As I look back on 2011, I realize why I didn't make any fly fishing resolutions at this time last year.  Privately, I had some pretty lofty ambitions, most of which remain unrealized.  Like most fishermen, I lament the fact that I fished far less than originally planned, and certainly far, far less than I wanted.  I never did get around to learning much about fishing streamers, nor did I experiment at all with tying any.  I missed every single trico hatch on the North Platte.  Constant crowds on the Big Thompson kept me fleeing back to the Poudre, a fact that I'm sure doesn't bother anglers from Loveland or Estes Park.  Regrettably, work and some personal obligations kept me from diving headfirst into the Rocky Mountain Frenzy, which sounded like too much fun to have missed.   

Far and away, my biggest regret is another summer come and gone without a trip to my childhood paradise, the White River valley at the foot of the Flattops wilderness  It's where I learned my craft.  It's where I hooked my grandfather in the ear on a back cast, just hours before a skunk strolled through his legs without so much as thinking about unleashing it's natural brand of chemical warfare upon any of us.  It's where Doc planted a fly fishing seed in my heart, many years before I ever set foot in the Poudre.  It's where, at the ripe old age of 13, I hooked, played, and lost what I still believe to be the biggest trout I've ever tied into.  And it's where Doc learned that a good cowboy hat is good for a lot of things, but netting a monster trout for your son is not one of them.

New Year's Eve isn't about regrets, however.  2011 had plenty of highlights:

1)  The Year of the Hopper.  I fell in love with the Hopper!  They came to my garden in droves yet again, but it was a record year for my tomato plants nonetheless.  And I learned how to tie decent imitations that proved to be tempting to some big trout on the Poudre.  It happened by accident.  As I was wavering between a pheasant tail nymph and a run-of-the-mill caddis, Doc started slaying some mighty fat rainbows with a big caddis imitation with rubber legs.  On a hunch, we tied on a giant hopper imitation I'd tied on a whim that just happened to resemble the vast multitudes of grasshoppers lining the banks of the lower Poudre.  The results were better than we could have hoped for on that particular day.  The fish were sitting in a fast, shallow riffle, the strikes were aggressive, and the big rainbows sprinted, thrashed, and went aerial.  The afternoon was a natural high that fly fishermen crave, a high that adds fuel to the fire.

2)  The Tazmanian Devil?  I learned that fishing can occasionally be scary.  Horror movie scary.  Biblical/Armageddon scary.  When I happened upon this guy as I waded out of the river at the end of a long day, my heart got more of a jolt than it needed.  I often hear people say that fishing isn't always about catching fish, and I think I understand what they mean.  On this occasion, I could just as easily have done without the extra "experience."  I enjoy seeing wildlife during my days on the water as much as the next guy or gal.  I just prefer to see it from a comfortable distance, and sans dangling entrails.  I guess even badgers have it rough sometimes.

3)  Battle Poudre '11.  It was a nail biter, but on balance I'm going to have to swallow my pride and declare Doc the overall winner.  I'm basing this conclusion on an afternoon in April when Doc tied into two monsters.  I don't suppose anybody wants to hear about the pig that I stuck that took the bug and proceeded to sprint for the nearest underwater bush, wrap my line around it, and snap the tippet?  I didn't think so. The battle goes to Doc.  This friendly competition, dating back to 2009, really exists solely on the pages of The Flywriter.  We don't keep score, and nobody cares who the victor is.  Still, I have to offer a picture of yours truly with a nice brown just to be fair and balanced...to myself!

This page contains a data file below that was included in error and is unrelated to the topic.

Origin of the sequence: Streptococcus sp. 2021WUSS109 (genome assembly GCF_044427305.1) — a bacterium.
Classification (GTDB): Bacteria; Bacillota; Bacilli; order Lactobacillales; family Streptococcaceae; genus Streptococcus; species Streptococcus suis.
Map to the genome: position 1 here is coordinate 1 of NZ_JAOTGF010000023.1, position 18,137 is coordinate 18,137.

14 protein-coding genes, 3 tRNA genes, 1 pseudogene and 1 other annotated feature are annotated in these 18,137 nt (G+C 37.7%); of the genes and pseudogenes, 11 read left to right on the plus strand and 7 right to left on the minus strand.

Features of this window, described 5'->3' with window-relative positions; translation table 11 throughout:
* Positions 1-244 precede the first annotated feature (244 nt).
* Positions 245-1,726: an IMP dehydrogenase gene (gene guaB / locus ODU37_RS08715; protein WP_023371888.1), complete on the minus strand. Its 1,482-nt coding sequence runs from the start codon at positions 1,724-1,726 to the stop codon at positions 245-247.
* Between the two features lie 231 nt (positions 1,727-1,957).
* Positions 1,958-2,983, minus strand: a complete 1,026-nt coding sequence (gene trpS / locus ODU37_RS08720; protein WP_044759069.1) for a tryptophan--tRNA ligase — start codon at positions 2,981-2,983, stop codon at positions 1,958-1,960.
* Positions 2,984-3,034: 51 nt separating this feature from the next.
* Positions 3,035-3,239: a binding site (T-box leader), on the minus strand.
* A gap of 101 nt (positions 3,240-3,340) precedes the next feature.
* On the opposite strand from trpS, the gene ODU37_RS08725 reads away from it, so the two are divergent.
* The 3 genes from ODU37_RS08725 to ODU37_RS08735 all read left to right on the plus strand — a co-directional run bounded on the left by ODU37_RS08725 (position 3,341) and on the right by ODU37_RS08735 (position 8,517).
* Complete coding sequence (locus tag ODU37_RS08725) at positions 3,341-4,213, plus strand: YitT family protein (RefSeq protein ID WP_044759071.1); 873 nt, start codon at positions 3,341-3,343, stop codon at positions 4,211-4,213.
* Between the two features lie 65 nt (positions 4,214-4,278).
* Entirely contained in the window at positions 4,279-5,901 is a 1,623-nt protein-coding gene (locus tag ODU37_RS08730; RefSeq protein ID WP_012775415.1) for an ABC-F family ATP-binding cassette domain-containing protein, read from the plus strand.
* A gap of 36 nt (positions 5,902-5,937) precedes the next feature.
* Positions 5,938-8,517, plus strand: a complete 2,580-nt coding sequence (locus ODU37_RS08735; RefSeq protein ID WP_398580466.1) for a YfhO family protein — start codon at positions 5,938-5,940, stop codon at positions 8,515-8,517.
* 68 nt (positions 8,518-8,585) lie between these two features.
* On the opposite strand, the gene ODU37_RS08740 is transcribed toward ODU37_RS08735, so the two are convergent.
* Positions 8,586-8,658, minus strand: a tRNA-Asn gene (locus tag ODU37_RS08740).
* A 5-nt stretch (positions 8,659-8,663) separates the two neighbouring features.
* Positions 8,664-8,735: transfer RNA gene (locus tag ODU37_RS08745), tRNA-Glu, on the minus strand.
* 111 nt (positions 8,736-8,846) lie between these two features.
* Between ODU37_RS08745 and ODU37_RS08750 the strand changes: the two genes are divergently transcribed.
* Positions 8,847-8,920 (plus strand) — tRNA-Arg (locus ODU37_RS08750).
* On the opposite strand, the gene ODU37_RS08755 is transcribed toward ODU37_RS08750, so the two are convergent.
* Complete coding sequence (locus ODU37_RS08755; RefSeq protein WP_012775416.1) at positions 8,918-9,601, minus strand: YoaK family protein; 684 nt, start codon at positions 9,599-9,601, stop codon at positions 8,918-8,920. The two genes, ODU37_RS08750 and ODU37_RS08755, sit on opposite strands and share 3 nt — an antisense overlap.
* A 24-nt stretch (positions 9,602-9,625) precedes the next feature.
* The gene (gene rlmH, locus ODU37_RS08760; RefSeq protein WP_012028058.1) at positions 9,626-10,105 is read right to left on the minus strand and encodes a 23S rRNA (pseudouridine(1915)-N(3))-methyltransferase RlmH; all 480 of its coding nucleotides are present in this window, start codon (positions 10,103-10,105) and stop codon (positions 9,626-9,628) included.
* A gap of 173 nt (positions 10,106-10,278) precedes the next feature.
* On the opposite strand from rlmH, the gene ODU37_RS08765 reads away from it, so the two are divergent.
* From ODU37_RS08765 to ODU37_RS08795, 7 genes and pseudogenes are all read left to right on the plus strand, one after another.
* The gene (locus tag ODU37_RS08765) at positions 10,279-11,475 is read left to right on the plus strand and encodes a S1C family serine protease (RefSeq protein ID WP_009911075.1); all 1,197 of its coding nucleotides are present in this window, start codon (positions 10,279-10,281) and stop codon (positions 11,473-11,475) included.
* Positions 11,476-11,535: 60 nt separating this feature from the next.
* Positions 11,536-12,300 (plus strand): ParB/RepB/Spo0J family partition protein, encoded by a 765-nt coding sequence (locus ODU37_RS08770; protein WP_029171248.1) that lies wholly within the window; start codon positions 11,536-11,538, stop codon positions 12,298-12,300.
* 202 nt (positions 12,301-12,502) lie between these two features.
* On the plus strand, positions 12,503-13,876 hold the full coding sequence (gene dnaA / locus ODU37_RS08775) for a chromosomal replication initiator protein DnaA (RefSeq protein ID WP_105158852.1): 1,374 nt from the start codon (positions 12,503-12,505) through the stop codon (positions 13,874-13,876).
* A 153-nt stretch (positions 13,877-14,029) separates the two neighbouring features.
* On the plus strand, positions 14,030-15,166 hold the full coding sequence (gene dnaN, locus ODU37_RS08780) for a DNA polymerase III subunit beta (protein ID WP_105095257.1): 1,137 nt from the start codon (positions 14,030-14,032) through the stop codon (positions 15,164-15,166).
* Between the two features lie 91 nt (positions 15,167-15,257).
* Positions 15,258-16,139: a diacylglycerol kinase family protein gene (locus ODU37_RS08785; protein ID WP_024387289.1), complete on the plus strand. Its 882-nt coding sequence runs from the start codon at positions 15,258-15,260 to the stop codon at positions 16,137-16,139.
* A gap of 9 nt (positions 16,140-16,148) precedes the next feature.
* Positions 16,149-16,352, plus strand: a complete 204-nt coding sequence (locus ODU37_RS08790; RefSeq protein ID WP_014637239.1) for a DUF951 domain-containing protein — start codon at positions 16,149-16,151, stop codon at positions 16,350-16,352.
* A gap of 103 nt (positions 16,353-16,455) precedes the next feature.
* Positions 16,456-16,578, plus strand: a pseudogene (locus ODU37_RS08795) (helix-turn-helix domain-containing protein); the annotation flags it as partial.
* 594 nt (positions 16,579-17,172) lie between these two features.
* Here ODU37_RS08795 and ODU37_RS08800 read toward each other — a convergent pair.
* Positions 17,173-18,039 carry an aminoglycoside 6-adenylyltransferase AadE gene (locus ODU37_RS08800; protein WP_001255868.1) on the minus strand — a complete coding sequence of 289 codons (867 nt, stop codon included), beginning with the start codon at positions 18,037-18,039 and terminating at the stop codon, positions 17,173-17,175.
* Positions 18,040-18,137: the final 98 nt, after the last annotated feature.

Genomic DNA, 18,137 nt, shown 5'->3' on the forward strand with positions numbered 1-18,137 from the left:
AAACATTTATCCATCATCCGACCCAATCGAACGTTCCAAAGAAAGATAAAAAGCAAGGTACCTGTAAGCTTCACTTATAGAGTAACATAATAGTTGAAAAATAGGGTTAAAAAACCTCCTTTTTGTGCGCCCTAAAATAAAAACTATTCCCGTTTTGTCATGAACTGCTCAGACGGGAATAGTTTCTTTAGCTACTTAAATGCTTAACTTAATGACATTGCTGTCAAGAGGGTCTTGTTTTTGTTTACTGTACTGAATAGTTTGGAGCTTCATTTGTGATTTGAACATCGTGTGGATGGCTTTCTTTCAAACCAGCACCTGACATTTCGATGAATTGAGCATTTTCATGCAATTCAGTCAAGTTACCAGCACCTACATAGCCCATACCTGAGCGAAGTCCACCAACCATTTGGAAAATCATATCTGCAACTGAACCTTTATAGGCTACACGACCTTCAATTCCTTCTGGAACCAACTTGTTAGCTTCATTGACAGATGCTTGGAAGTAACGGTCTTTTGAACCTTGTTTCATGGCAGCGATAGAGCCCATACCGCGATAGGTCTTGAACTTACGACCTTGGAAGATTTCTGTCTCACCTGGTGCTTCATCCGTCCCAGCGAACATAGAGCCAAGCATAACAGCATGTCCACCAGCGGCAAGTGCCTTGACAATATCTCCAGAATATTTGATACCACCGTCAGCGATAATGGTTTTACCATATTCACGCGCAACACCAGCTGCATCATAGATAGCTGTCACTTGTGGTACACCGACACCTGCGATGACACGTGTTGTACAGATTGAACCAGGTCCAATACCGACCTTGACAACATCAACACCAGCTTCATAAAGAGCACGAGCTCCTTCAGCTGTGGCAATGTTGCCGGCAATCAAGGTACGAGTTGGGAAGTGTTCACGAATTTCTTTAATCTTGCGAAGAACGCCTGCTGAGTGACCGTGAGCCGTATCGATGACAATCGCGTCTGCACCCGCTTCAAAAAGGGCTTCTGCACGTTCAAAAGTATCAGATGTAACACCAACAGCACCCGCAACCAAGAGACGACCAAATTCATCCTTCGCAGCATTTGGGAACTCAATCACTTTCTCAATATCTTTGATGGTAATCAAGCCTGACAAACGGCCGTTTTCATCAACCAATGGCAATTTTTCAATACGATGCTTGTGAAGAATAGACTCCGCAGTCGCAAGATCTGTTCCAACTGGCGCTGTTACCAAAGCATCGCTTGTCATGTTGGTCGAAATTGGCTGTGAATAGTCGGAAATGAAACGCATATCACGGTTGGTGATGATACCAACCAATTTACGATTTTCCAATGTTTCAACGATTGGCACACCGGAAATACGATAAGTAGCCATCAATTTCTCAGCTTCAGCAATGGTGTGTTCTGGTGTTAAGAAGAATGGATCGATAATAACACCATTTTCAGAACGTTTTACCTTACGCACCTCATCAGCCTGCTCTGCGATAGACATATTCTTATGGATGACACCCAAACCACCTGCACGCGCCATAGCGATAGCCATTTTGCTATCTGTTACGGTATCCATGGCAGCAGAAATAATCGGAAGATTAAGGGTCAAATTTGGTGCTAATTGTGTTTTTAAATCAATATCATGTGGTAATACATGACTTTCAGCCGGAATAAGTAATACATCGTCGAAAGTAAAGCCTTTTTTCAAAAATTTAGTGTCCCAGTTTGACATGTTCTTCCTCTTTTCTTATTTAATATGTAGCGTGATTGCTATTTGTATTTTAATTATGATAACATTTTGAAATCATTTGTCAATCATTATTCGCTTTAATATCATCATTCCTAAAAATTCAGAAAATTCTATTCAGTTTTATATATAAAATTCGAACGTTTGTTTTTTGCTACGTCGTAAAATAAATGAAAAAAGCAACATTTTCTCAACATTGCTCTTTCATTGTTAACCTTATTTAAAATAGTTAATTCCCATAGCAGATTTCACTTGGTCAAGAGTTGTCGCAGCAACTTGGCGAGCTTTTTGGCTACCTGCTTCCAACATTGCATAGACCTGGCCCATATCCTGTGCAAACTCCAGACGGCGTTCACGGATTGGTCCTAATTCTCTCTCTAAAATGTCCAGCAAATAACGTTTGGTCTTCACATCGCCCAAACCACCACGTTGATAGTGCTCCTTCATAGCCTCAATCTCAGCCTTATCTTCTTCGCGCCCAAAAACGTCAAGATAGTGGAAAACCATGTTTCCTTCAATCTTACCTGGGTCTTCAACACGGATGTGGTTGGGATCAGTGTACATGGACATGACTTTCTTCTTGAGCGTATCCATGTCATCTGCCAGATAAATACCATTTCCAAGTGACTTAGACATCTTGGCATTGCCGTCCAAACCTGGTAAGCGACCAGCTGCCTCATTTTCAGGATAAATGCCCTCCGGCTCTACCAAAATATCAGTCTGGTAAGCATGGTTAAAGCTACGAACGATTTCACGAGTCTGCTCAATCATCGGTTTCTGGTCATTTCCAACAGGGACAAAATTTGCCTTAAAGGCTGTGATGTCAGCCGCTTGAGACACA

Jae's Pretty Brown
The Flywriter's Rainbow
4)  Jae and the Giant PeachMy friend Jae served as my informal guide up the canyon and got me on a stretch of the Poudre that I should have known about but had never fished.  It's always more fun to fish with another fanatic, and Jae fills the bill on that one.  Calm, focused, and serene, Jae is my kind of fishing partner.  An added bonus to fishing with Jae arrived at lunchtime when he tossed me a peach the size of Montana.  I swear, I'm still shampooing the nectar out of my beard.  It might just have been the best thing I've ever eaten.

5.  The RS2.  I had a fun year at the vise too.  In addition to my newly found love for all things foam - on top of the hoppers, I discovered a foam-back humpy pattern that I much prefer to the elk-hair version - I managed to put together an RS2 that I'm not absolutely horrified by.  It took awhile to bring the split-tail up to a respectable level, but thanks to the Hopper Juan's tutorial, I'm much improved.  I'm also happy to report that they're catching trout on the Poudre. 

As much as I didn't accomplish as an angler, I look back at 2011 through the lenses of gratitude.  Grateful that I have a loving, personal God who walks every step with me.  Grateful to have a family that could have justifiably written me off when I wasn't anywhere near my best, but simply refused to.  Grateful to have a job when others don't.  Grateful to have nephews who still look at the world with wonder, optimism, and joy.  And yes, grateful to have a hobby - nay, an obsession - that I share with so many others out there.

I'll finish in a way that I know all fly fishermen will appreciate.  An unexpected afternoon away from work coupled with some mild temperatures afforded me one last opportunity to create a final 2011 memory.  By the skin of my teeth, I managed to net one last trout in 2011, approximately 36 hours before the ball dropped in Times Square.  I can't think of a better way to close out the year.

That's the year in review from Flywriter HQ.  May God bless and keep you in 2012.

Happy New Year...
The Flywriter